And still, Hidalgo has the potential to go off and carry Notre Dame to victory. An offensive dynamo and defensive pest, she’s built for the bright lights of March. She introduced herself to the women’s college hoops world by pouring 31 points on South Carolina on the season’s opening day, albeit in a blowout loss. Look for her to give the Gamecocks all she’s got in an expected Elite Eight showdown.

NCAA Women’s Basketball Tournament - Second Round - Notre Dame

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8. Stanford Cardinal

A second-round overtime win over No. 7-seed Iowa State showed the promise and pitfalls of No. 2-seed Stanford.

The promise? Junior forward Kiki Iriafen. While senior forward Cameron Brink, the presumptive No. 2 pick in the 2024 WNBA Draft, receives more shine, Iriafen is just as essential to the Cardinal’s success. Her 41-point and 16-rebound double-double powered Stanford into the Sweet 16, carrying the load with Brink limited by foul trouble. That’s the pitfall for the Cardinal. Brink may be the best defensive player in the nation, but her propensity to find herself in foul trouble stunts her impact, and could prove costly to the Cardinal. In a Sweet 16 matchup against No. 3-seed NC State, you can bet that Wolfpack head coach Wes Moore will challenge his squad to go at Brink, especially if she accumulates a few early fouls.

Stanford also was able to survive a second-round scare due to some timely shotmaking. For the season, their perimeter play has been uneven. Steady performances from sophomore guard Talana Lepolo and senior guard Hannah Jump are prerequisites if the Cardinal are to make it to Cleveland.

7. UCLA Bruins

On Monday night, No. 2-seed UCLA was met with a tournament test—and passed.

Trailing No. 7-seed Creighton 42-34 at the half, UCLA responded to the demands of head coach Cori Close. After the game, she shared, “At halftime, I really laid into them about the choices. We don’t give up that many points in a half to anybody. So we needed to just get back to doing things with our defense. I knew if we could get enough stops we would score enough points.” Close was correct. The Bruins held the Bluejays to 21 second-half points, while sophomore guard Kiki Rice provided the offense pop. She scored 13 of her game-high 24 points in the second half, taking advantage of the defensive attention on 6-foot-7 sophomore center Lauren Betts.

Compared to Creighton, UCLA’s Sweet 16 opponent, No. 3-seed LSU, is better equipped to defend the Bruins. Thus, UCLA must learn from their lack of first-half focus against the Bluejays and play attentive ball from tip off against the Lady Tigers. If so, UCLA has the personnel required to match the talent of the defending champs, with Betts’ interior size and skill complemented by dynamic perimeter play from Rice, grad guard Charisma Osborne and sophomore guard Londynn Jones.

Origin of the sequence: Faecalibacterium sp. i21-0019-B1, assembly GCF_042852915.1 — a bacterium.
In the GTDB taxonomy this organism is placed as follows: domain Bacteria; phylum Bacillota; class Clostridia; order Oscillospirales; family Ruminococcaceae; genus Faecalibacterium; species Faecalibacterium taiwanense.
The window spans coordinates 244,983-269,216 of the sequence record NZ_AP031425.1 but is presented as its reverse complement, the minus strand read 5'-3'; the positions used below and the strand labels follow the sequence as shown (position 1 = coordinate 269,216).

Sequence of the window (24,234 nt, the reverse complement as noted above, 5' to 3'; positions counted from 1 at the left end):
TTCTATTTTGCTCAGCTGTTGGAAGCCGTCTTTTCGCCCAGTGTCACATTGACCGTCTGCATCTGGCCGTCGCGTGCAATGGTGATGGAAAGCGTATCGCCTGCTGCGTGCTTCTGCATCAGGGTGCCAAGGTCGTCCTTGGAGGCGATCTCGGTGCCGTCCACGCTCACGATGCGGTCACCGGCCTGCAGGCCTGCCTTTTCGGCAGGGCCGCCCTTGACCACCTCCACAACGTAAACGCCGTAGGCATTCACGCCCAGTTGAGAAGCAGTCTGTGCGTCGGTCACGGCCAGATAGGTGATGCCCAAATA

NCAA Women’s Basketball Tournament - Second Round - Los Angeles UCLA

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6. Texas Longhorns

Freshman Madison Booker can make one forget that No. 1-seed Texas is missing their best player. Junior guard Rori Harmon was playing like an All-American when she tore her ACL in a late-December practice. It was expected that the then-undefeated Longhorns would tumble without their two-way engine. But, Booker didn’t let that happen. The Big 12 Freshman of the Year assumed control of the offense, captaining the Longhorns to the Big 12 Tournament title and a No. 1 seed.

Like a former Longhorn who also sported No. 35, Booker is money from the midrange, a tough shot maker with an enviably soft touch. Her individual talent as an isolation scorer, along with a defense characteristic of teams coached by Vic Schaefer, equips the Longhorns to persevere through March’s toughest moments. Thus far, Texas hasn’t been tested in the tournament. Although unable to fully pull away from No. 8-seed Alabama in the second round, the Longhorns were never truly threatened by the Crimson Tide. A favorable matchup against No. 4-seed Gonzaga awaits in the Sweet 16, suggesting the Longhorns could arrive in the Elite Eight with energy to spare.

5. UConn Huskies

Yes, they are a No. 3 seed. Yes, they are depleted, losing six players to season-ending injuries. Yes, Geno is older and grayer. But, they’re still UConn. And, they have Paige Bueckers. And, Auriemma is not NOT wrong when he says that the redshirt junior is the “best player in America.”

Bueckers is playing the best ball of her career, following up a MVP-effort in the Big East Tournament with 28 points, 11 boards and seven assists in UConn’s first-round romp of No. 14-seed Jackson and 32 points, 10 rebounds and six assists in the second-round escape against No. 6-seed Syracuse. She’s been supported by senior forward Aaliyah Edwards, a guaranteed near double-double game in and game out. Freshmen guards Ashlynn Shade and KK Arnold have continued to play fearlessly. Shade busted out for 26 points in her tourney debut, draining five 3-pointers. She made five more triples against Syracuse, while Arnold’s second 3-pointer of the evening was the dagger. Senior guard Nika Mühl grinds defensively, eagerly extinguishing the opponent’s top perimeter option.